Sermons should not be preached.

So here is the secret to preaching that you may not know. 

Preachers do not come up with their sermon the week they are preaching it. They come up with it weeks and years in advance, and sometimes preachers are unaware they are working on a sermon at any given time.

What I mean is that crafting a sermon is often thought of sitting down at a desk and Bible open and heart in deep meditation crafting each paragraph to perfection. But the fact of the matter is, crafting a sermon happens in and out of the daily life of the preacher.

Preaching is not about coming up with something to say on any given Sunday. Preaching is about learning to see and hear the world in ways that others may not. Much like a comic or an artist who sees the world in different ways, so too the preacher must see the world in a different way.

The demands on a minister in a local church are so much more than they used to be, and as such the time for traditional sermon prep has gone the way of the dinosaur. It is not possible to sit in front of a bit of paper and a bible for one hour per minute you are going to preach.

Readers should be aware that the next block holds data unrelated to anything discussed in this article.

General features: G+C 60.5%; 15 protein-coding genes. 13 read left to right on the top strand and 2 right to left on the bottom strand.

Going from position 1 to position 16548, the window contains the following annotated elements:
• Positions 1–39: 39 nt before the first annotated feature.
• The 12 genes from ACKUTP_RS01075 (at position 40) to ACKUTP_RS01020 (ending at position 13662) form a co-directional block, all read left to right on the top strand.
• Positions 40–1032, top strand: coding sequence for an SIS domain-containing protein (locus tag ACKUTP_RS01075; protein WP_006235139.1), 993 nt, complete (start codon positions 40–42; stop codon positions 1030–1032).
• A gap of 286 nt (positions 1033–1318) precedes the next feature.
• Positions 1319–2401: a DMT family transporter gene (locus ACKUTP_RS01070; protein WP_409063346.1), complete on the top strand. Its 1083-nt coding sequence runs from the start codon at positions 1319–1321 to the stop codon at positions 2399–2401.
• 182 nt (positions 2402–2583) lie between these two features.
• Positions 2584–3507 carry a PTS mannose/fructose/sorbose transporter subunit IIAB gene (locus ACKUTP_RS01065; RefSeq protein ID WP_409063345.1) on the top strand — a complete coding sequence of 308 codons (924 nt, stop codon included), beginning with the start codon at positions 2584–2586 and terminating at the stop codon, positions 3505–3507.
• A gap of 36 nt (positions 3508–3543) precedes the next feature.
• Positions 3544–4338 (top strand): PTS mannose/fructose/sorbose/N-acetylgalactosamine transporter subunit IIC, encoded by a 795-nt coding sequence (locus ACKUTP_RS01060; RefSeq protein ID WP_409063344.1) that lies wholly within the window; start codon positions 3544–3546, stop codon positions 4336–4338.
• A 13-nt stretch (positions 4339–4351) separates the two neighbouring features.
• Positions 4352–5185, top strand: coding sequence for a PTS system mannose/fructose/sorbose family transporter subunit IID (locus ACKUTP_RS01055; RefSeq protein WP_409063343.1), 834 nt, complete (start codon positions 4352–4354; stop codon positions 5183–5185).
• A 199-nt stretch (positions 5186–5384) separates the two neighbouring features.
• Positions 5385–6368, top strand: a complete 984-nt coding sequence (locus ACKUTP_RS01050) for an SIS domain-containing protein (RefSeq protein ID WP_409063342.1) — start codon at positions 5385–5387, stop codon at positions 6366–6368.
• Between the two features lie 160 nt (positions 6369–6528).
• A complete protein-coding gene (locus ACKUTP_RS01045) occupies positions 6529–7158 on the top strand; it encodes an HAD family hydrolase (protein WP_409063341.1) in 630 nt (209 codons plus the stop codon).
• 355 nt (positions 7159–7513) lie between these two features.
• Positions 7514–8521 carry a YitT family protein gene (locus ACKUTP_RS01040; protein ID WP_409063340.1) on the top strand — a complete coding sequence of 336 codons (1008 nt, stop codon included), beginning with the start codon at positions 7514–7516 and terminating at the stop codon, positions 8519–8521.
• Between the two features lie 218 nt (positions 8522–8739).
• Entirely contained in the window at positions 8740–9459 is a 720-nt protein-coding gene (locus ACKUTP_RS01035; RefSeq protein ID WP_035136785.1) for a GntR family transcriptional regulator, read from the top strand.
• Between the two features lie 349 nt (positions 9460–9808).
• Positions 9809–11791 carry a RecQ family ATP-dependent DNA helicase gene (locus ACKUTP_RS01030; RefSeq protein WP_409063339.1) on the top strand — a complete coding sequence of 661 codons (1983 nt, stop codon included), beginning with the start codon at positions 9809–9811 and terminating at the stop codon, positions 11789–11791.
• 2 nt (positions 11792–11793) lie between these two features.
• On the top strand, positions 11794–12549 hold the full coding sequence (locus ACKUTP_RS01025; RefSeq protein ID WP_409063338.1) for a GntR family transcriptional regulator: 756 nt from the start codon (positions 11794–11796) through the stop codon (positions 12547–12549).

Rather the preacher must be able to see the time they take reading a book on their leisure as sermon prep. The time they take talking with a person who is dying as sermon prep. The time they take listening to the problems of the world as sermon prep. The time they take on their Sabbath as sermon prep.

You see the idea that a sermon is something that one preaches is just not true. A sermon is something that one lives out of.

A sermon is not a collection of words but a collection of life experiences.

A sermon is not something that is said, but something that is embodied by the preacher. 

Perhaps that is why there is an abundance of great public speakers, but few great preachers.